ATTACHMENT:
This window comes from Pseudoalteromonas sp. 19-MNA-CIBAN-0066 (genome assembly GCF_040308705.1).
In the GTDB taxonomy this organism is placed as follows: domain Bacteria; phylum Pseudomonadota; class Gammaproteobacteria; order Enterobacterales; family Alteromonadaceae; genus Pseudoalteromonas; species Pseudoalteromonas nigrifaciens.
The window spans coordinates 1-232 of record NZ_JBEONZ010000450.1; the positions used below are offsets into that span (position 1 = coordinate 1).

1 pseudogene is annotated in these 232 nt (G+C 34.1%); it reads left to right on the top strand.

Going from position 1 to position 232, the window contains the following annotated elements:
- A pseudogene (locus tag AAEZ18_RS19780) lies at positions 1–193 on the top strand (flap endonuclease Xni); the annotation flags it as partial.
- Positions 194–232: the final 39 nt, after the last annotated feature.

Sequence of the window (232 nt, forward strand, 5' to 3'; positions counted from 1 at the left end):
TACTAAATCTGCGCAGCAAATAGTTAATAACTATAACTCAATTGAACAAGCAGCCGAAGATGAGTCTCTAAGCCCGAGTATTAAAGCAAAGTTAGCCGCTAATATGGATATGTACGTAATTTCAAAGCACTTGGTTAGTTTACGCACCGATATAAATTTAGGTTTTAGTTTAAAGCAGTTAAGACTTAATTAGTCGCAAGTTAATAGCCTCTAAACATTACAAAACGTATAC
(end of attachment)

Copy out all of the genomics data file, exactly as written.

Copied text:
This window comes from Pseudoalteromonas sp. 19-MNA-CIBAN-0066 (genome assembly GCF_040308705.1).
In the GTDB taxonomy this organism is placed as follows: domain Bacteria; phylum Pseudomonadota; class Gammaproteobacteria; order Enterobacterales; family Alteromonadaceae; genus Pseudoalteromonas; species Pseudoalteromonas nigrifaciens.
The window spans coordinates 1-232 of record NZ_JBEONZ010000450.1; the positions used below are offsets into that span (position 1 = coordinate 1).

1 pseudogene is annotated in these 232 nt (G+C 34.1%); it reads left to right on the top strand.

Going from position 1 to position 232, the window contains the following annotated elements:
- A pseudogene (locus tag AAEZ18_RS19780) lies at positions 1–193 on the top strand (flap endonuclease Xni); the annotation flags it as partial.
- Positions 194–232: the final 39 nt, after the last annotated feature.

Sequence of the window (232 nt, forward strand, 5' to 3'; positions counted from 1 at the left end):
TACTAAATCTGCGCAGCAAATAGTTAATAACTATAACTCAATTGAACAAGCAGCCGAAGATGAGTCTCTAAGCCCGAGTATTAAAGCAAAGTTAGCCGCTAATATGGATATGTACGTAATTTCAAAGCACTTGGTTAGTTTACGCACCGATATAAATTTAGGTTTTAGTTTAAAGCAGTTAAGACTTAATTAGTCGCAAGTTAATAGCCTCTAAACATTACAAAACGTATAC